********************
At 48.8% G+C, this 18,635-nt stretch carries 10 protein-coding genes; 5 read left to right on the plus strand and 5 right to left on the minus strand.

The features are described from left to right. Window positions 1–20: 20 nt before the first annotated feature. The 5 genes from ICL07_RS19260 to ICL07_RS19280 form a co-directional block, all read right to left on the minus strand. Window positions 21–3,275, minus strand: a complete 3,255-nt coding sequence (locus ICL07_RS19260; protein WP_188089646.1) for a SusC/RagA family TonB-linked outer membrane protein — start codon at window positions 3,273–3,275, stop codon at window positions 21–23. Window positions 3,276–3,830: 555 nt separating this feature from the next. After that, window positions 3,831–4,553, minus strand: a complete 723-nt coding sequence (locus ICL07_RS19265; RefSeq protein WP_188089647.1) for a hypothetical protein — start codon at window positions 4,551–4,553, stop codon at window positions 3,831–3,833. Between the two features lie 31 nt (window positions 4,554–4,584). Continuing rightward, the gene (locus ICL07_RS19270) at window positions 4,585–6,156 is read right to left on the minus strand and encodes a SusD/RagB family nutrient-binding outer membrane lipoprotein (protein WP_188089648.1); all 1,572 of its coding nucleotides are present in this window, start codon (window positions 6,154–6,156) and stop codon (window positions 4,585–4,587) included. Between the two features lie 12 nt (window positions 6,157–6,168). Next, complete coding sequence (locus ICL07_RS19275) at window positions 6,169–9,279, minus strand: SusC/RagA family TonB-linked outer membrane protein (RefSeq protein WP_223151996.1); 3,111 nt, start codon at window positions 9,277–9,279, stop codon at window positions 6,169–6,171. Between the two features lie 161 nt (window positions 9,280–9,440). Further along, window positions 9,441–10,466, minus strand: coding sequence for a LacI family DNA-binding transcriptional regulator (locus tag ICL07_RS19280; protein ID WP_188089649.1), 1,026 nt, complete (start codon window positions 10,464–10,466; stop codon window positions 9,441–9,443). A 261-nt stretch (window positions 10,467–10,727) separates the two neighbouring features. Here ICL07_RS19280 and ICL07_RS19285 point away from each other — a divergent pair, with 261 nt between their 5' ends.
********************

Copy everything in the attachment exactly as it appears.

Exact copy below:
At 48.8% G+C, this 18,635-nt stretch carries 10 protein-coding genes; 5 read left to right on the plus strand and 5 right to left on the minus strand.

The features are described from left to right. Window positions 1–20: 20 nt before the first annotated feature. The 5 genes from ICL07_RS19260 to ICL07_RS19280 form a co-directional block, all read right to left on the minus strand. Window positions 21–3,275, minus strand: a complete 3,255-nt coding sequence (locus ICL07_RS19260; protein WP_188089646.1) for a SusC/RagA family TonB-linked outer membrane protein — start codon at window positions 3,273–3,275, stop codon at window positions 21–23. Window positions 3,276–3,830: 555 nt separating this feature from the next. After that, window positions 3,831–4,553, minus strand: a complete 723-nt coding sequence (locus ICL07_RS19265; RefSeq protein WP_188089647.1) for a hypothetical protein — start codon at window positions 4,551–4,553, stop codon at window positions 3,831–3,833. Between the two features lie 31 nt (window positions 4,554–4,584). Continuing rightward, the gene (locus ICL07_RS19270) at window positions 4,585–6,156 is read right to left on the minus strand and encodes a SusD/RagB family nutrient-binding outer membrane lipoprotein (protein WP_188089648.1); all 1,572 of its coding nucleotides are present in this window, start codon (window positions 6,154–6,156) and stop codon (window positions 4,585–4,587) included. Between the two features lie 12 nt (window positions 6,157–6,168). Next, complete coding sequence (locus ICL07_RS19275) at window positions 6,169–9,279, minus strand: SusC/RagA family TonB-linked outer membrane protein (RefSeq protein WP_223151996.1); 3,111 nt, start codon at window positions 9,277–9,279, stop codon at window positions 6,169–6,171. Between the two features lie 161 nt (window positions 9,280–9,440). Further along, window positions 9,441–10,466, minus strand: coding sequence for a LacI family DNA-binding transcriptional regulator (locus tag ICL07_RS19280; protein ID WP_188089649.1), 1,026 nt, complete (start codon window positions 10,464–10,466; stop codon window positions 9,441–9,443). A 261-nt stretch (window positions 10,467–10,727) separates the two neighbouring features. Here ICL07_RS19280 and ICL07_RS19285 point away from each other — a divergent pair, with 261 nt between their 5' ends.